Evans Lookout views.
So you’ll need to walk to Neates Glen Car Park to start the trek. If you’re wondering why not park at Neates Glen car park, the reason is that once you’ve seen Evans Lookout, you’ll probably want to get to your car. It’s a really boring path from Evans Lookout to Neates Glen on the road which is why we recommend parking in the middle at Grand Canyon Loop Car Park.
3. Are you sure about going anti-clockwise on the walk?
You’ll probably be confused about going anti-clockwise because the majority of people walk clockwise around the Grand Canyon. We stopped and asked a few people before we started because it did feel like we were going the wrong way. It was also quite annoying having to stop and let people pass but you’ll get that whichever way you go.
We also read that the because you’ll be essentially walking down into the canyon and back up, the stairs are steeper at the end of the trek if you go clockwise. To be honest, the people we saw climbing up at the end of their trek which was the beginning of ours looked pretty exhausted. So yeah, go anti-clockwise, OK?
4. How long does the Grand Canyon hike take in Blue Mountains?
From what we saw, this Blue Mountains bush walk is suggested to take between 3-4 hours to complete, but we timed it on my trusted Garmin 235 and it took us 2.5hrs. We walked really slowly, stopped and took loads of photos and videos along the way.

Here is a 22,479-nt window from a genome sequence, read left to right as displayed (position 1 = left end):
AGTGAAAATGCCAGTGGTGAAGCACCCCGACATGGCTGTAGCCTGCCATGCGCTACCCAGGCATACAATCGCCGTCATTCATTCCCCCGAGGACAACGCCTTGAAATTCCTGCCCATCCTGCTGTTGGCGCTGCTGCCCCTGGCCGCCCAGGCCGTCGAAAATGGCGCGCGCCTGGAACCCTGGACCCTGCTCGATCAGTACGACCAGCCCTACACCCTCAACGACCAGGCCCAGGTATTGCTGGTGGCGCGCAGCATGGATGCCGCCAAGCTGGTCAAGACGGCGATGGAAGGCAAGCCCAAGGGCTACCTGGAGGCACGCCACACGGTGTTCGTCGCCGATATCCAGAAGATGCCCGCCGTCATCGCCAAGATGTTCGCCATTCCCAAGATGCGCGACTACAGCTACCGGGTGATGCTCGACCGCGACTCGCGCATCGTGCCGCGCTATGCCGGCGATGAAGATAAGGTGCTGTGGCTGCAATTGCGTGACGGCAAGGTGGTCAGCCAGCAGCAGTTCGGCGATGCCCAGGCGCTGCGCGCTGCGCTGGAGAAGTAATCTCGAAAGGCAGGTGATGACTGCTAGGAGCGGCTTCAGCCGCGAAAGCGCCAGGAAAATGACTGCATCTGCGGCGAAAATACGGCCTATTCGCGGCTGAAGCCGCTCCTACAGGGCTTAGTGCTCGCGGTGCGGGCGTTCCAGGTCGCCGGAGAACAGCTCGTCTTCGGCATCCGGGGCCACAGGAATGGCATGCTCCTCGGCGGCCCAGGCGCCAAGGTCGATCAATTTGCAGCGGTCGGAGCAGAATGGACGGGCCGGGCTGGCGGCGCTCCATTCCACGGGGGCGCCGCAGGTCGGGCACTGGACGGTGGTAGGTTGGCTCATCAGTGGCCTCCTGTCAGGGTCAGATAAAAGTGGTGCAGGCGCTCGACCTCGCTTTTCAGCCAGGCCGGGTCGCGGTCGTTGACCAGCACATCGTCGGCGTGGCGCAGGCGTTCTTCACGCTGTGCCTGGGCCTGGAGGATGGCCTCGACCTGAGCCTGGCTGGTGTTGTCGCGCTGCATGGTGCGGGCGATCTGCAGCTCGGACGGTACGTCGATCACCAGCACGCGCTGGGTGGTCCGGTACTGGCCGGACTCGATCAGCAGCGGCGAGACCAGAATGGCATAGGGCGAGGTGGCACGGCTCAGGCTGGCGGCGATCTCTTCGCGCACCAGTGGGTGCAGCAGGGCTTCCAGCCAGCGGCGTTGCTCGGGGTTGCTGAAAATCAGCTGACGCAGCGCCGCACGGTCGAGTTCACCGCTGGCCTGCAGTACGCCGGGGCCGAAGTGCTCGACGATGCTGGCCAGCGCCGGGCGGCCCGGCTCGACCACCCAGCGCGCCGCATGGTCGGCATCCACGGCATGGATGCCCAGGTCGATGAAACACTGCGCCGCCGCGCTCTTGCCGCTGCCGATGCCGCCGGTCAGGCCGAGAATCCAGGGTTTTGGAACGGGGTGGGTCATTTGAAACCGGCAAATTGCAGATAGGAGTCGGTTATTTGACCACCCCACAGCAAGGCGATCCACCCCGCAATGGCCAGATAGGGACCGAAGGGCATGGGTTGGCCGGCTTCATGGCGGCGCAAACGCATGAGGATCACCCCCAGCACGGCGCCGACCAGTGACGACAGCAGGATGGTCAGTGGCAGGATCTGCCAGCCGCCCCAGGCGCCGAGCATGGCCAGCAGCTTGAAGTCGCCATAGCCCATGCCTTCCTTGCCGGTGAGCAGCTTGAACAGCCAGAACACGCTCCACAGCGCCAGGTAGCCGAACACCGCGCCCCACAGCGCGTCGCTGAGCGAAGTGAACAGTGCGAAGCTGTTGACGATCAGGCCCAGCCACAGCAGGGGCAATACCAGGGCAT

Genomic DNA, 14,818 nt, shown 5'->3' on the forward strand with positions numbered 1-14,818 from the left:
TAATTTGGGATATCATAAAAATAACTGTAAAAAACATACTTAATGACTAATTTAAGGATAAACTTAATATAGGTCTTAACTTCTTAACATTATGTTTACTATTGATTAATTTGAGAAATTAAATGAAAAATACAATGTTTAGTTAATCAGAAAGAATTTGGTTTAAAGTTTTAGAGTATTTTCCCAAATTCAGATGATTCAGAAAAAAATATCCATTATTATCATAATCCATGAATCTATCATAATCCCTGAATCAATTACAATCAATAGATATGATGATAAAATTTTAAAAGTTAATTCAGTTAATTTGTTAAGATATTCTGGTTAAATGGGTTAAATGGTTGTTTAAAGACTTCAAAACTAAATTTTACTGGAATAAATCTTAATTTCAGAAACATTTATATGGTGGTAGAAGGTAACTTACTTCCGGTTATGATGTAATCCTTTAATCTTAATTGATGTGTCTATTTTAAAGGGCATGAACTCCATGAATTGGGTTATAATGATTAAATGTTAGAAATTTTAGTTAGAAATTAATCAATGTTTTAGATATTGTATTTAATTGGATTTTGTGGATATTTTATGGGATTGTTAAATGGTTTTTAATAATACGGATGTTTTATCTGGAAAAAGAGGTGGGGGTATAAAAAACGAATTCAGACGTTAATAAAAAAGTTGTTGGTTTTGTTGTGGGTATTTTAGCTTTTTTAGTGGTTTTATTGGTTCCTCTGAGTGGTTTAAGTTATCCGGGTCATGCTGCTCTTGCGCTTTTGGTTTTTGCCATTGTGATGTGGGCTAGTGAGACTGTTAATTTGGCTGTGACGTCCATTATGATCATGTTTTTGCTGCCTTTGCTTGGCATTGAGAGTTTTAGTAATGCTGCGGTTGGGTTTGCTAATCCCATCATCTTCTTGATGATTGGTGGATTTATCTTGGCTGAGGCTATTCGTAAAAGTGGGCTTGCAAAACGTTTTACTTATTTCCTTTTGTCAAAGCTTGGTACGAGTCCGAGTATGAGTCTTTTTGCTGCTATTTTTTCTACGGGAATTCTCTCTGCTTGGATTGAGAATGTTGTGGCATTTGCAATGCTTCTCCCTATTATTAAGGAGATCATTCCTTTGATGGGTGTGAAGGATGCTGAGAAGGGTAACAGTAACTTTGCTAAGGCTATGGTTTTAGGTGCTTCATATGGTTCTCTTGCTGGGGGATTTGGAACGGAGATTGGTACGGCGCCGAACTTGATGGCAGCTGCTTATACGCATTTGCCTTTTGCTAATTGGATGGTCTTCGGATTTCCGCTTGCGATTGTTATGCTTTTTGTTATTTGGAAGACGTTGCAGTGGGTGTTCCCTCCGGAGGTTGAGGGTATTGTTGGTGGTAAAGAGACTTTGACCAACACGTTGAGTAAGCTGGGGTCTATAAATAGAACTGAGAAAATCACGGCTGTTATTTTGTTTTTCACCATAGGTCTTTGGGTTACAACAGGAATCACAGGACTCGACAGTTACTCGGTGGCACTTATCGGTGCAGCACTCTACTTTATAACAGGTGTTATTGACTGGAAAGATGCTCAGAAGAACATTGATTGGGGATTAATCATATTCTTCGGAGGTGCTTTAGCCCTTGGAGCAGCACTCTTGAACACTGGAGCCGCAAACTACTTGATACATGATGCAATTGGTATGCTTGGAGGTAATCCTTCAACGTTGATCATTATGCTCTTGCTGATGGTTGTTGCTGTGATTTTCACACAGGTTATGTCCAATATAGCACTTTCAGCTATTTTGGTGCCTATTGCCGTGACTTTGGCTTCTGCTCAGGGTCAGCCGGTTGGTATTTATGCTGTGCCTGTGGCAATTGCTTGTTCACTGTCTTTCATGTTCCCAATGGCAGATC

I did read trail runners complete this walk in something like 50 minutes. We did indeed see three runners on this path which was impressive.
5. Do I need a map to do the Grand Canyon walk?
Find out more about the Grand Canyon walk map here.
We came to the trek completely unprepared but to be honest you don’t need a map at all. The path is completely trodden on and there won’t be any of those ‘which way do we go?’ moments. The track is also maintained by the national parks so you should be fine.
For peace of mind, here’s a map above for the just in case.
As the Grand Canyon is one of the best Blue Mountains hikes, be prepared to see a few people along this path. This Blue Mountains canyon walk was by far not secluded but it wasn’t heaving with people. We went on a Sunday afternoon so I don’t think you need to expect a conga line or anything.
7. Grand Canyon Walk With Children